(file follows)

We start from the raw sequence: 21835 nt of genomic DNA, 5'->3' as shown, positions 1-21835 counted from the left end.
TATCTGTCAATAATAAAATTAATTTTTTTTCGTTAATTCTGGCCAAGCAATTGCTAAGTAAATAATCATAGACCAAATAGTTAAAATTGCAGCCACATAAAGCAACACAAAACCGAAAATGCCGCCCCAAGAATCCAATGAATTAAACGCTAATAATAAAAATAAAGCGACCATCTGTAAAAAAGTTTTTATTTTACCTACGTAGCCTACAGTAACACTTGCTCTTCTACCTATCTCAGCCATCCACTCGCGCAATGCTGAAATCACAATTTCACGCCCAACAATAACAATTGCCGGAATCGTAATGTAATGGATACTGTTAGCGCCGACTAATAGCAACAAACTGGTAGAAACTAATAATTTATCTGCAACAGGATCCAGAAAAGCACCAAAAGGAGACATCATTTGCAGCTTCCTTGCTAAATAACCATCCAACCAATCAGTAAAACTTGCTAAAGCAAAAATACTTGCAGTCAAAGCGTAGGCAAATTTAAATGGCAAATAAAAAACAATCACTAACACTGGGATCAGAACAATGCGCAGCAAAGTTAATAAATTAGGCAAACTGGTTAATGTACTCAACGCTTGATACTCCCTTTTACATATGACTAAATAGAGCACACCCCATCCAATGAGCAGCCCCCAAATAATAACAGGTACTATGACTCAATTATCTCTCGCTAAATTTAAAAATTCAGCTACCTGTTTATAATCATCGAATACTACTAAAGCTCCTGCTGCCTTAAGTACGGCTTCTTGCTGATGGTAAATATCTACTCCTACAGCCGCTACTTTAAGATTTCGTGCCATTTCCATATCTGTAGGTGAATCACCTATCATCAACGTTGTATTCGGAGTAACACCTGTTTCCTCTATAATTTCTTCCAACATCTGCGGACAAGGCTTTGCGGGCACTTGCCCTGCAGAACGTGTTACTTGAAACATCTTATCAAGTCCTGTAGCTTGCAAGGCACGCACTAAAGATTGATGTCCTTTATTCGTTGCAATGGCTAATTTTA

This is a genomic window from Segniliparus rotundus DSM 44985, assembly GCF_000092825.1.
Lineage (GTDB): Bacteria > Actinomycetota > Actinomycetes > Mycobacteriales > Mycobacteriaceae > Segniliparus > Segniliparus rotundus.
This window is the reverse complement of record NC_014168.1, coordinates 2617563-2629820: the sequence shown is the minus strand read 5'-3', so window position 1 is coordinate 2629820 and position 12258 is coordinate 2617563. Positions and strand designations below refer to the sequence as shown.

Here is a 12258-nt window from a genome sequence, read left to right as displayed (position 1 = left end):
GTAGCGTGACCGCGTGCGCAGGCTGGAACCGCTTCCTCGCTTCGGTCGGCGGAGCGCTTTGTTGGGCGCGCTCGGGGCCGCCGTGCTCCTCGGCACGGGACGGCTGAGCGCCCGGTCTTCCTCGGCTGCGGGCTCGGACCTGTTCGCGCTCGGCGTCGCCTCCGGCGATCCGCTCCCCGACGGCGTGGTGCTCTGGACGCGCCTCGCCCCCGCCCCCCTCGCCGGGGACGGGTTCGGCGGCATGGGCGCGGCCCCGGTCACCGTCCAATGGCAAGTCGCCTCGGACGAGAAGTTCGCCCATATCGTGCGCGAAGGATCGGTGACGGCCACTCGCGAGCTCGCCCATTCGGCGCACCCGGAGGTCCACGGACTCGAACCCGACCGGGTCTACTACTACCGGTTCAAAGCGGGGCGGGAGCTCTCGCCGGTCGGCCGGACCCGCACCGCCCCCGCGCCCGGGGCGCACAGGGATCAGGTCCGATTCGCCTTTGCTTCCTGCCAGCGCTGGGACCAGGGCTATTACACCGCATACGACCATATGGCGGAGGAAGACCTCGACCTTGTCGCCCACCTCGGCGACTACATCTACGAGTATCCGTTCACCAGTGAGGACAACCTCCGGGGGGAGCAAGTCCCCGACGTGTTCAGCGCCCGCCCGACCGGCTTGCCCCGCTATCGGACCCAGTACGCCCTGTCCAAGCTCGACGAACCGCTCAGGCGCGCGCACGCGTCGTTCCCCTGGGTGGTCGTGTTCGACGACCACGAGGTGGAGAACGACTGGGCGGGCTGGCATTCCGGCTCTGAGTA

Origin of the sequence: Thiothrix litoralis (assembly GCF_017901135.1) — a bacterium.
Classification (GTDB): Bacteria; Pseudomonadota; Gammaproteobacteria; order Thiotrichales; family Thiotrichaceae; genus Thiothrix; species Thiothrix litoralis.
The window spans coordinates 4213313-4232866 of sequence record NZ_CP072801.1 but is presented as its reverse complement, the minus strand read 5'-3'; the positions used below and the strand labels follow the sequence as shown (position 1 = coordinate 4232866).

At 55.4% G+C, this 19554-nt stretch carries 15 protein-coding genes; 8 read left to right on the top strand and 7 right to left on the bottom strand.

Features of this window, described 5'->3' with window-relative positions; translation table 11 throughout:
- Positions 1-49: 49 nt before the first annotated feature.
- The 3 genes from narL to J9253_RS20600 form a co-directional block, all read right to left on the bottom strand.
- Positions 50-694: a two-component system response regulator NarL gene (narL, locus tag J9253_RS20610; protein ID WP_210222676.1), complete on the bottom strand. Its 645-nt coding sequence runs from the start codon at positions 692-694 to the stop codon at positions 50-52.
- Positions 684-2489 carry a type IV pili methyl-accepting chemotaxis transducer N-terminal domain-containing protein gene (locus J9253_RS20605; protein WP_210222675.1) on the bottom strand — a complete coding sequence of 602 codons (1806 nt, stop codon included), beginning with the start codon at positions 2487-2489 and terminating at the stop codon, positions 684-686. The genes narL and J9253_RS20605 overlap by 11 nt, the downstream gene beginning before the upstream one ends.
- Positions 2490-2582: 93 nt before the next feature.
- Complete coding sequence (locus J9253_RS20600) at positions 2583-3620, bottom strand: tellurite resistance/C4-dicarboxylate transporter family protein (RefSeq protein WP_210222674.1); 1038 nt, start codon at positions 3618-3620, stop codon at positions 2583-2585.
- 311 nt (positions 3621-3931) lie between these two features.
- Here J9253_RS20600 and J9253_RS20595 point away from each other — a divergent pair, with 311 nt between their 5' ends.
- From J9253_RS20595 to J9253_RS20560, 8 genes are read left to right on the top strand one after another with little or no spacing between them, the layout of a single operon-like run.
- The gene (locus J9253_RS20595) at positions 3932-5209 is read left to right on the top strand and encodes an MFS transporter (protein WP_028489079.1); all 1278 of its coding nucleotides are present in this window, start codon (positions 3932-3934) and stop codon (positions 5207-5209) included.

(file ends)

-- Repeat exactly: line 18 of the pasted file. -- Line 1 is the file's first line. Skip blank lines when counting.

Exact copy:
- Complete coding sequence (locus J9253_RS20600) at positions 2583-3620, bottom strand: tellurite resistance/C4-dicarboxylate transporter family protein (RefSeq protein WP_210222674.1); 1038 nt, start codon at positions 3618-3620, stop codon at positions 2583-2585.